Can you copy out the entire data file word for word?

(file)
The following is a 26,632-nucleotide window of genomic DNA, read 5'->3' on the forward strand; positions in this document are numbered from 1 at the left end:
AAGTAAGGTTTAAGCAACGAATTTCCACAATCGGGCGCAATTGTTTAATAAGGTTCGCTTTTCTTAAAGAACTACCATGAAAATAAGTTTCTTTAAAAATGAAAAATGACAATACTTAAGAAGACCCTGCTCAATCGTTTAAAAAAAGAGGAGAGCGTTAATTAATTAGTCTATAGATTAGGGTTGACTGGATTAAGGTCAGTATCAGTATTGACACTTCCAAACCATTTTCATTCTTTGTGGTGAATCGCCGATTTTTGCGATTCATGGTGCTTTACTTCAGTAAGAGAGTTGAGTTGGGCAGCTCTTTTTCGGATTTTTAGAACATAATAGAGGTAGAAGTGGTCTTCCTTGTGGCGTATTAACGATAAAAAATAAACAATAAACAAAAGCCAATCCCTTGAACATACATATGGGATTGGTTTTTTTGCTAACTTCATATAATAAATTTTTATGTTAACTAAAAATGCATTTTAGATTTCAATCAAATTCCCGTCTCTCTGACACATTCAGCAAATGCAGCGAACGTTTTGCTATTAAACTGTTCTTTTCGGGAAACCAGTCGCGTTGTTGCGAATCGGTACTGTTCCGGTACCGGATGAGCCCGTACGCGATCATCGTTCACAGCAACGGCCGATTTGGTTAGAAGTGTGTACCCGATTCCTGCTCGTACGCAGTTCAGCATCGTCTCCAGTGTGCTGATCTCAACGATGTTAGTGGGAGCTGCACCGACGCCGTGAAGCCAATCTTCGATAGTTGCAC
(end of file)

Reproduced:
The following is a 26,632-nucleotide window of genomic DNA, read 5'->3' on the forward strand; positions in this document are numbered from 1 at the left end:
AAGTAAGGTTTAAGCAACGAATTTCCACAATCGGGCGCAATTGTTTAATAAGGTTCGCTTTTCTTAAAGAACTACCATGAAAATAAGTTTCTTTAAAAATGAAAAATGACAATACTTAAGAAGACCCTGCTCAATCGTTTAAAAAAAGAGGAGAGCGTTAATTAATTAGTCTATAGATTAGGGTTGACTGGATTAAGGTCAGTATCAGTATTGACACTTCCAAACCATTTTCATTCTTTGTGGTGAATCGCCGATTTTTGCGATTCATGGTGCTTTACTTCAGTAAGAGAGTTGAGTTGGGCAGCTCTTTTTCGGATTTTTAGAACATAATAGAGGTAGAAGTGGTCTTCCTTGTGGCGTATTAACGATAAAAAATAAACAATAAACAAAAGCCAATCCCTTGAACATACATATGGGATTGGTTTTTTTGCTAACTTCATATAATAAATTTTTATGTTAACTAAAAATGCATTTTAGATTTCAATCAAATTCCCGTCTCTCTGACACATTCAGCAAATGCAGCGAACGTTTTGCTATTAAACTGTTCTTTTCGGGAAACCAGTCGCGTTGTTGCGAATCGGTACTGTTCCGGTACCGGATGAGCCCGTACGCGATCATCGTTCACAGCAACGGCCGATTTGGTTAGAAGTGTGTACCCGATTCCTGCTCGTACGCAGTTCAGCATCGTCTCCAGTGTGCTGATCTCAACGATGTTAGTGGGAGCTGCACCGACGCCGTGAAGCCAATCTTCGATAGTTGCAC